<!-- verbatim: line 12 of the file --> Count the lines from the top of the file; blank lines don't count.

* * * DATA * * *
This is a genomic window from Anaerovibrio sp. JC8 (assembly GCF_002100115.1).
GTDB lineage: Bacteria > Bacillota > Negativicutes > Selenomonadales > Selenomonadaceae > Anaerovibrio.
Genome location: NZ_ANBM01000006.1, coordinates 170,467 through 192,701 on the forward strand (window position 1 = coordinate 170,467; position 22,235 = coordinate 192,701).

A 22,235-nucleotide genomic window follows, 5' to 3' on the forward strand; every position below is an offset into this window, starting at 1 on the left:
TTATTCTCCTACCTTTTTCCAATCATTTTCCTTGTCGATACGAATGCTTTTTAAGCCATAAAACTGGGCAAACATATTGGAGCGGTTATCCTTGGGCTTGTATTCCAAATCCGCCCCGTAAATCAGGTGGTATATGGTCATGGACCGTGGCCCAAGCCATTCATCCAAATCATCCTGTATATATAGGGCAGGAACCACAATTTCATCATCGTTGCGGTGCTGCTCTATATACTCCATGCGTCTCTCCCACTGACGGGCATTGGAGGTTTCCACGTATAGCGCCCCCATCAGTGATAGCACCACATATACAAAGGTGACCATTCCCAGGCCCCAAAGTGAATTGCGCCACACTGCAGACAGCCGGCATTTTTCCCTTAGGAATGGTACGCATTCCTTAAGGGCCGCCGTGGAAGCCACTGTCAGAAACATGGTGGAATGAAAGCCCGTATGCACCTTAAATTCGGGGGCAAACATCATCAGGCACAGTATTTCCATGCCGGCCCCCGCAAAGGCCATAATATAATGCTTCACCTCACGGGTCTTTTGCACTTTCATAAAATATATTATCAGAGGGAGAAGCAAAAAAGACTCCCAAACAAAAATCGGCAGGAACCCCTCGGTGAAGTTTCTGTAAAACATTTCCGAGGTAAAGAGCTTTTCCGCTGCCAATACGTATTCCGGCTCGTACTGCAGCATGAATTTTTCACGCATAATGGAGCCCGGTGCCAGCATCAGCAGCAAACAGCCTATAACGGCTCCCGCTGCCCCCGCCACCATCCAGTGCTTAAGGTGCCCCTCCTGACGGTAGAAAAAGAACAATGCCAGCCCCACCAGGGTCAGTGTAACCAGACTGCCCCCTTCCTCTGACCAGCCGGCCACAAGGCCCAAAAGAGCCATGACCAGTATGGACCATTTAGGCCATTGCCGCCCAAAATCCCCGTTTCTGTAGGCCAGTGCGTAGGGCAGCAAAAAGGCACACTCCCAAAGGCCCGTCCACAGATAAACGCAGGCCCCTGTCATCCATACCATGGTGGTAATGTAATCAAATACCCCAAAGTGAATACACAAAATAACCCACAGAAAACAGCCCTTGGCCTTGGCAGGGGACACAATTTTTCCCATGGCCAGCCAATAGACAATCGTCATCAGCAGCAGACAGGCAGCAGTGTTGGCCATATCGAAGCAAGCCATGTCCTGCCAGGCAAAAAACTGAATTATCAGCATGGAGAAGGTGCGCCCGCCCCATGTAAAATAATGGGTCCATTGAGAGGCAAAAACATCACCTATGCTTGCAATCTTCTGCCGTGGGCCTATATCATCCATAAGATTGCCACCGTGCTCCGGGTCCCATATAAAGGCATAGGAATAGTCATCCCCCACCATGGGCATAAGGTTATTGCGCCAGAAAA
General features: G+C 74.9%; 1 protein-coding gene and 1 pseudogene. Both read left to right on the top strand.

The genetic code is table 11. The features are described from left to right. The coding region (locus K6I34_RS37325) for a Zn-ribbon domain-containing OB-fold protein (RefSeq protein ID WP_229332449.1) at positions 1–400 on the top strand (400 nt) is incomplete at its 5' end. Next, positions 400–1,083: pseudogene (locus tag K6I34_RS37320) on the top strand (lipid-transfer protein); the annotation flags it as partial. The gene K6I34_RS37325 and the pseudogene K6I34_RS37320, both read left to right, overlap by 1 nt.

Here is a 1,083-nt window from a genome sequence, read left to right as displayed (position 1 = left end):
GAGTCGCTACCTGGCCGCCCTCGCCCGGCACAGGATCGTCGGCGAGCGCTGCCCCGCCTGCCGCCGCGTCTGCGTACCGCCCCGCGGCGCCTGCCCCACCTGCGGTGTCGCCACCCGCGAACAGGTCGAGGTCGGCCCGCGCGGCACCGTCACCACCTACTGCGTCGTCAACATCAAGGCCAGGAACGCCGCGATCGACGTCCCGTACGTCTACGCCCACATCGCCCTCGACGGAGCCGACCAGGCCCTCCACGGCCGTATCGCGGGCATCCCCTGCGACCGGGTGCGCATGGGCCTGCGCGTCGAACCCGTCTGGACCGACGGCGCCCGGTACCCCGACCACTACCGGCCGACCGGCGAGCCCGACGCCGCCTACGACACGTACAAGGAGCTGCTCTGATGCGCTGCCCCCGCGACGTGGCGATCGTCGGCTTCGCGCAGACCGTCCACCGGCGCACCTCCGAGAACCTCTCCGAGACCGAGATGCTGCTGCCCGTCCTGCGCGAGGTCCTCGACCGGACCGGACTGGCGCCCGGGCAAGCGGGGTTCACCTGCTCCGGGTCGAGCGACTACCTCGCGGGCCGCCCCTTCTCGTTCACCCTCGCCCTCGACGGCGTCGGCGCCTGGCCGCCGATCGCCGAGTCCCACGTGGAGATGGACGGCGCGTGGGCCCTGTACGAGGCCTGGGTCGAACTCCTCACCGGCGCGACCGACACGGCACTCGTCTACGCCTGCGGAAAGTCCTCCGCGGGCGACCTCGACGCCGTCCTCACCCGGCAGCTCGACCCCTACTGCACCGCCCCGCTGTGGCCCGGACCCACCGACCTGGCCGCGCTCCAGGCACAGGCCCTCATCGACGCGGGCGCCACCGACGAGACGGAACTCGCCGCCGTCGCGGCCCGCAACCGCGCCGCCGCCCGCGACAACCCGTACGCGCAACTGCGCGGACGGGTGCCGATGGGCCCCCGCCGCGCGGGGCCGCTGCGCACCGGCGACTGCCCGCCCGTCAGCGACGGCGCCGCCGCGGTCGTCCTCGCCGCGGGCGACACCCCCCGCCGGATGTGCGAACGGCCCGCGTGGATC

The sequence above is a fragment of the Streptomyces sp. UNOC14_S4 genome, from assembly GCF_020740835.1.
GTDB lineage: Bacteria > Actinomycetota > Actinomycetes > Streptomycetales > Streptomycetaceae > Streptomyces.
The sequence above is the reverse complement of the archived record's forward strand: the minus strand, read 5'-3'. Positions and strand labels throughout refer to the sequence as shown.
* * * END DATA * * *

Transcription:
The sequence above is the reverse complement of the archived record's forward strand: the minus strand, read 5'-3'. Positions and strand labels throughout refer to the sequence as shown.